Wednesday Line on Wine: Colome, Alois Lageder 1823, Nobilo

Colome winery and the estate vineyard sit at 7,545 feet above sea level in Northwest Argentina. (Image courtesy of

Colome winery and the estate vineyard sit at 7,545 feet above sea level in Northwest Argentina. (Images courtesy of

Today’s wines are from the cool, sunny, high-elevation vineyards of Salta in Argentina, the mountain vineyards of northern Italy and the Marlborough region on the South Island of New Zealand.

Swiss-based Hess Family Wine Estates, which owns the Hess Collection in Napa Valley, acquired Argentina’s Bodega Colomé in 2001. Founded in 1831, Colomé is one of the colome_estate[1]oldest working wineries in the country and makes Malbecs that melt in your mouth. Colome’s vineyards are the highest in the world. They range from 7,000 to 10,000 feet above sea level and some are planted on original rootstocks from Bordeaux. Those historic plantings are still producing fruit. Today, Colomé is a leader in sustainable grape growing in South America.

Colomé Malbec Estate Salta, Argentina 2013, $25: The aromatics, lush mouthfeel and dark berry flavors have such intensity they light up every sensory point in your head. Flavors are supported by firm acidity, silky tannins and seamless integration of oak. It spends 15 months in French oak, and six months in bottle. It’s produced off four estate vineyards in Salta. The altitude of the lowest vineyard is 5,740; the tallest is 10,207. How do grapes survive at this elevation? They get more sun, less UV protection and produce thicker-skinned fruit that delivers more taste and fresh acidity.



Alois Lageder 1823 can plant your palate right in the Dolomite Mountains of Alto Adige, Italy’s most northerly growing area. The year 1823 is when the winery was founded and it is run today by the fifth and sixth generations of the Lageder family who put the focus on sustainable growing practices and a state-of-the-art winery that respects, in fact celebrates, the environment. In addition, art and cultural activities are part of everyday life here.

Alois Lageder 1823 Pinot Grigio Dolomiti Alto Adige 2015, $18.99: This Pinot Grigio is the real deal. Other wine regions around the world just can’t duplicate a Grigio like this one — bone-dry, stony minerality, flowery with herbs lingering in the background. It’s crisp and complex — you can thank the cool mountain climate — and the finish is long and persistent. The bottle is closed with a modern screw cap and wears a contemporary label.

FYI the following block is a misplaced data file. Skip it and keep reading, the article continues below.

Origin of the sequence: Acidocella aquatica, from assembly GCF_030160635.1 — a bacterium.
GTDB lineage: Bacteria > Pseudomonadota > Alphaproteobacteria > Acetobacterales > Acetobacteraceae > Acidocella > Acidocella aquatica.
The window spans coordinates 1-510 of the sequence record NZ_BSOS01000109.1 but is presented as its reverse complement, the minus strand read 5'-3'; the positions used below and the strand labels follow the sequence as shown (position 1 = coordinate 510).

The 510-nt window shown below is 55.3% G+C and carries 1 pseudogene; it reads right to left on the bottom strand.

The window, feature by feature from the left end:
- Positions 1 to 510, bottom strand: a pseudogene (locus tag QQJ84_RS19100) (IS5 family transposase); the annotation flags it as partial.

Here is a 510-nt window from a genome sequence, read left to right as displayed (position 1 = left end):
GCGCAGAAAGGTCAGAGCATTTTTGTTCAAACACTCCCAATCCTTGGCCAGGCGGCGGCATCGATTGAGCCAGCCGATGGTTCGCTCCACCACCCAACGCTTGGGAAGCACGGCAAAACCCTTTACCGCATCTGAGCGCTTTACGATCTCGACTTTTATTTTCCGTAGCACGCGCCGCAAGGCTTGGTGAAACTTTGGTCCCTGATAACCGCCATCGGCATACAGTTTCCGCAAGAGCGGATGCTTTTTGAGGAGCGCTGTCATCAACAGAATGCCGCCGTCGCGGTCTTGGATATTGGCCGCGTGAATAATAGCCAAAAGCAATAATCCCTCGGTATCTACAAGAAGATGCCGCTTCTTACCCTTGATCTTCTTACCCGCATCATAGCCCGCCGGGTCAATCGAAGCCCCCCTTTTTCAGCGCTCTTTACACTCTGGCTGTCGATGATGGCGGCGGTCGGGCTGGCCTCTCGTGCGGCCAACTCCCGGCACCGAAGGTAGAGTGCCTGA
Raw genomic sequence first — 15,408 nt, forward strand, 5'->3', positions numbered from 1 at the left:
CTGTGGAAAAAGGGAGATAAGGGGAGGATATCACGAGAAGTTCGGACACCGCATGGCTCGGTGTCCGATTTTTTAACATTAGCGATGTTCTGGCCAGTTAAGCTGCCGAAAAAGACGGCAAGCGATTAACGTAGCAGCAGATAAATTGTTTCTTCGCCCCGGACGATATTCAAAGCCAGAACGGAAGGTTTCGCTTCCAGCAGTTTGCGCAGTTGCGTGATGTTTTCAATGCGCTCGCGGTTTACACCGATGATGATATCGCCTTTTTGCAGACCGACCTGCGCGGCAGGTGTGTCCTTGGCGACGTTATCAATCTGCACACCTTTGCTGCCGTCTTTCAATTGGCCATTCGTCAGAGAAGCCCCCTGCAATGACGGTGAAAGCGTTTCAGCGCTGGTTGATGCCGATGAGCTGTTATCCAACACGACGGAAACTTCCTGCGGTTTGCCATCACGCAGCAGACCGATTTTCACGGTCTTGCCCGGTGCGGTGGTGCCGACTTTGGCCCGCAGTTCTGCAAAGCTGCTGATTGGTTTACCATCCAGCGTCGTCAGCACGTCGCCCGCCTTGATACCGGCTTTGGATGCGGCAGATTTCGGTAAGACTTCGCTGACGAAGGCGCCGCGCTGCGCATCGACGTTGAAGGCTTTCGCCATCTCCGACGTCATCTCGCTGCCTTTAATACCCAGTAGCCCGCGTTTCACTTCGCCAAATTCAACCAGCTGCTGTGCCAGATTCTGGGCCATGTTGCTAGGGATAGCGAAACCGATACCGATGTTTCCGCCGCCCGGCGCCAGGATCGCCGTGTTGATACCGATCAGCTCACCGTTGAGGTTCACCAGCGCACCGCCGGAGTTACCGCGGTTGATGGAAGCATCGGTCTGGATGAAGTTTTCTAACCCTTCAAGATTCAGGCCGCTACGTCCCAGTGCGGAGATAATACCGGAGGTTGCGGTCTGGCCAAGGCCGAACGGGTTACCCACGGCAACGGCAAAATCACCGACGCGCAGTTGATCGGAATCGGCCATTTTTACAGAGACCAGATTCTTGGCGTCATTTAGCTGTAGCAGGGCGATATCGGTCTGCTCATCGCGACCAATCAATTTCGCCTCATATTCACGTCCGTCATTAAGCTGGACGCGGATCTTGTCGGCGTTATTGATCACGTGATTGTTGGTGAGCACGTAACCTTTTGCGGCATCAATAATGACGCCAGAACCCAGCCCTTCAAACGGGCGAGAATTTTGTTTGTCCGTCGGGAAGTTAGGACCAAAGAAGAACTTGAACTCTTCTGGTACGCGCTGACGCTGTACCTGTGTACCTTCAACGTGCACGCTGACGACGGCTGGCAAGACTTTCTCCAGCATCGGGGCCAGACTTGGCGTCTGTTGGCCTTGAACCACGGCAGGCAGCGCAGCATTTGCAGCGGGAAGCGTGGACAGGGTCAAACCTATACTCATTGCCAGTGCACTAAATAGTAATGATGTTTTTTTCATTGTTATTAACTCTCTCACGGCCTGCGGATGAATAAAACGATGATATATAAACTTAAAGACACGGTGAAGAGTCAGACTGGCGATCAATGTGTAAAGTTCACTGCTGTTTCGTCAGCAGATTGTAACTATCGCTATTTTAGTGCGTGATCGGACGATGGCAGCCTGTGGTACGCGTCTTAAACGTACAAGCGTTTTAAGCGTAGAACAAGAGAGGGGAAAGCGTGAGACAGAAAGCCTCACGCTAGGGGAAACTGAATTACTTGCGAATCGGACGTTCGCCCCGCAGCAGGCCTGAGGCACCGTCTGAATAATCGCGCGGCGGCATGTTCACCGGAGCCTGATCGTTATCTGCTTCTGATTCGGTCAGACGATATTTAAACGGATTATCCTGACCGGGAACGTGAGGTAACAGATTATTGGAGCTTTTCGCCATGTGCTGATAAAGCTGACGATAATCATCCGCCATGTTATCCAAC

Established in 1943, Nobilo is one of those tried and true producers of wine in New Zealand’s Marlborough area. The Sauvignon Blancs express the vibrant fruit and crisp acidity you get in this cool-climate winegrowing area. Nobilo makes two levels of wine: The Reserves, called Icon, which are more pricey, and the more gently priced Regional Collection.

Nobilo Icon Sauvignon Blanc Marlborough, New Zealand 2015, $22: Intense flavors of tropical fruits and notes of white flowers, herbs, lime and grapefruit put on a show in your mouth. The juicy acidity and minerality add to the wine’s many dimensions. It’s sumptuous and mouth-filling and reflects all the work that goes into making it. Nobilo uses its best grapes from the Castle Cliffs vineyard in the Awatere Valley for Icon. Various vineyard blocks are harvested and fermented separately in small tanks and kept separate until the final blending. You can find the Regional Collection in supermarkets, but chances are you will have to visit a more selective retailer to find the Icon line, which is well worth the time.

You can reach Sandra Silfven at